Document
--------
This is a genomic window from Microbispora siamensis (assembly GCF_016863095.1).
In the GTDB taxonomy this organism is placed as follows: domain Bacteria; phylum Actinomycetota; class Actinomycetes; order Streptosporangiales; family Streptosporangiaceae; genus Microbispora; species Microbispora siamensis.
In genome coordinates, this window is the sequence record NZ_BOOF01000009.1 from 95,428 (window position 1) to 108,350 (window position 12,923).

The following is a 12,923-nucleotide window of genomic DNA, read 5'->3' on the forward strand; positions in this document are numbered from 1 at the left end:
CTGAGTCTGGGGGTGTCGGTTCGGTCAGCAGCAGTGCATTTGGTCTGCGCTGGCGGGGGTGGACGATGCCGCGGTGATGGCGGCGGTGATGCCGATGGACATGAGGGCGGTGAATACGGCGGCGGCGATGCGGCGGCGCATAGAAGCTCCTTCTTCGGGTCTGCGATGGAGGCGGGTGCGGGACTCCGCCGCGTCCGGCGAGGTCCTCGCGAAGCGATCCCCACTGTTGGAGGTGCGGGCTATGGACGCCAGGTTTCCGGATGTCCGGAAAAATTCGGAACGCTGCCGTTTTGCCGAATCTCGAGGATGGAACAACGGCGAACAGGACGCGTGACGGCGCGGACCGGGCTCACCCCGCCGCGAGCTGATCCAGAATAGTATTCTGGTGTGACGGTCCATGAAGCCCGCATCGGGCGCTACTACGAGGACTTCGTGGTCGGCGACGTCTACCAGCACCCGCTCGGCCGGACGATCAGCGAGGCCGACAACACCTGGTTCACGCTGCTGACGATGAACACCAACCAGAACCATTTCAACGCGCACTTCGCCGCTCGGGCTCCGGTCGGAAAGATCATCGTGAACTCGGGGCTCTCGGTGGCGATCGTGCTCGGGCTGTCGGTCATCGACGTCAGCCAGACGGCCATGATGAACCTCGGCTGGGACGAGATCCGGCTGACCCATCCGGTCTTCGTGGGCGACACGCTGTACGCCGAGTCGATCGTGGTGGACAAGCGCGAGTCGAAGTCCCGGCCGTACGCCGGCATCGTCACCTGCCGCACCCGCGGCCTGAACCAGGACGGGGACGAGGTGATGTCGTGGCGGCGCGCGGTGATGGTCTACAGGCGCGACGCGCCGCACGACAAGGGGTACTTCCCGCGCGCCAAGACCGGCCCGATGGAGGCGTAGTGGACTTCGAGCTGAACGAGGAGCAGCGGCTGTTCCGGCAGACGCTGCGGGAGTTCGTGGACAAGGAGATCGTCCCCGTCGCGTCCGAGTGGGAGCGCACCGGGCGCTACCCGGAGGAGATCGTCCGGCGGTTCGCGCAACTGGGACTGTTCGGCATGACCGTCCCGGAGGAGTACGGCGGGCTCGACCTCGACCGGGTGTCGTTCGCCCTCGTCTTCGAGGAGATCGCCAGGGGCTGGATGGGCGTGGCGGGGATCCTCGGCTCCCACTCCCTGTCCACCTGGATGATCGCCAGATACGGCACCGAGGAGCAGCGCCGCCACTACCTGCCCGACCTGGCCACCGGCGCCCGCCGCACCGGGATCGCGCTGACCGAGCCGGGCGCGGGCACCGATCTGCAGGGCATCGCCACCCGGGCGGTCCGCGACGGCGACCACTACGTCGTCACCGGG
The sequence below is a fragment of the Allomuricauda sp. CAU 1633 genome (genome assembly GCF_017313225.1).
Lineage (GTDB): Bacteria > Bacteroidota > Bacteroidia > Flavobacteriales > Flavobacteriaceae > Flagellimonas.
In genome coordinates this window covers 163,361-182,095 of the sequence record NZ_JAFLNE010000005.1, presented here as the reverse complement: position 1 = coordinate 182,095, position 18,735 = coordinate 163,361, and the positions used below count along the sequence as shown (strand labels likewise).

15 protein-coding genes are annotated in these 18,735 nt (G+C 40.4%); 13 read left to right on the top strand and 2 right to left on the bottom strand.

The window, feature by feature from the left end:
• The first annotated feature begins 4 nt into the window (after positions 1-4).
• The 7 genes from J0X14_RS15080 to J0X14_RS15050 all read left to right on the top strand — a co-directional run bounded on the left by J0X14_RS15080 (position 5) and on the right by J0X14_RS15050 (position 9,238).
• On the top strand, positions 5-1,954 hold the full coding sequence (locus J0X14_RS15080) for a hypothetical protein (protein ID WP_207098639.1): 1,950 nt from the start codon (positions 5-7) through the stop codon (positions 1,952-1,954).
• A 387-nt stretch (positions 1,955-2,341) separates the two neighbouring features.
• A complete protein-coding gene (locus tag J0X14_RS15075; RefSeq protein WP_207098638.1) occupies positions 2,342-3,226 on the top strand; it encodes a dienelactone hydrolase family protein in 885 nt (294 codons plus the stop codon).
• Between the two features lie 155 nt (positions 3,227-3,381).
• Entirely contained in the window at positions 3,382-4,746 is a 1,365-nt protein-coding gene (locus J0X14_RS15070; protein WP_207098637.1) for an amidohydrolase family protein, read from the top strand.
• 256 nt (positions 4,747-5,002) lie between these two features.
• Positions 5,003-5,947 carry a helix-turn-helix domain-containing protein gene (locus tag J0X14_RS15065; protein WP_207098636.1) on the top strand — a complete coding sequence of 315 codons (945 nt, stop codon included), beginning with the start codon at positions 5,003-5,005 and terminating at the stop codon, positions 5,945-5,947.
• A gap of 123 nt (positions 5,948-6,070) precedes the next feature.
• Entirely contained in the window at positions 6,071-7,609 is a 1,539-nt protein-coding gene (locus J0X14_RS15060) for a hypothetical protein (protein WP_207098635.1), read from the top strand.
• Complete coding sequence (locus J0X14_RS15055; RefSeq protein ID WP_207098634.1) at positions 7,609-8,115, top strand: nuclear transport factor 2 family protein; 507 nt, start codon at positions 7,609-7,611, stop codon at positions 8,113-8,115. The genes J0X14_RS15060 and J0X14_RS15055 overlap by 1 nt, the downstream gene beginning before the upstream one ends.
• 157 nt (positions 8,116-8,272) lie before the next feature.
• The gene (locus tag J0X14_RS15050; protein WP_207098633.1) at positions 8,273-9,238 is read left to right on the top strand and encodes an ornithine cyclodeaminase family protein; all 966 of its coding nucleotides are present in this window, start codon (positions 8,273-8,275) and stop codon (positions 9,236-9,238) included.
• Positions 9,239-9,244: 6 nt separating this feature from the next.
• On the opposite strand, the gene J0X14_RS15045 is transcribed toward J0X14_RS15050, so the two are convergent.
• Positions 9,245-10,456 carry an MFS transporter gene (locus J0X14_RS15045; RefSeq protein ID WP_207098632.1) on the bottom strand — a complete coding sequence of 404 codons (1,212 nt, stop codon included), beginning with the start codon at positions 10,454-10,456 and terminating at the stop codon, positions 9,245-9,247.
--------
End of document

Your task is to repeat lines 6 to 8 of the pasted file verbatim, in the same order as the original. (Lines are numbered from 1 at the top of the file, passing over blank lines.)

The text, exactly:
The sequence below is a fragment of the Allomuricauda sp. CAU 1633 genome (genome assembly GCF_017313225.1).
Lineage (GTDB): Bacteria > Bacteroidota > Bacteroidia > Flavobacteriales > Flavobacteriaceae > Flagellimonas.
In genome coordinates this window covers 163,361-182,095 of the sequence record NZ_JAFLNE010000005.1, presented here as the reverse complement: position 1 = coordinate 182,095, position 18,735 = coordinate 163,361, and the positions used below count along the sequence as shown (strand labels likewise).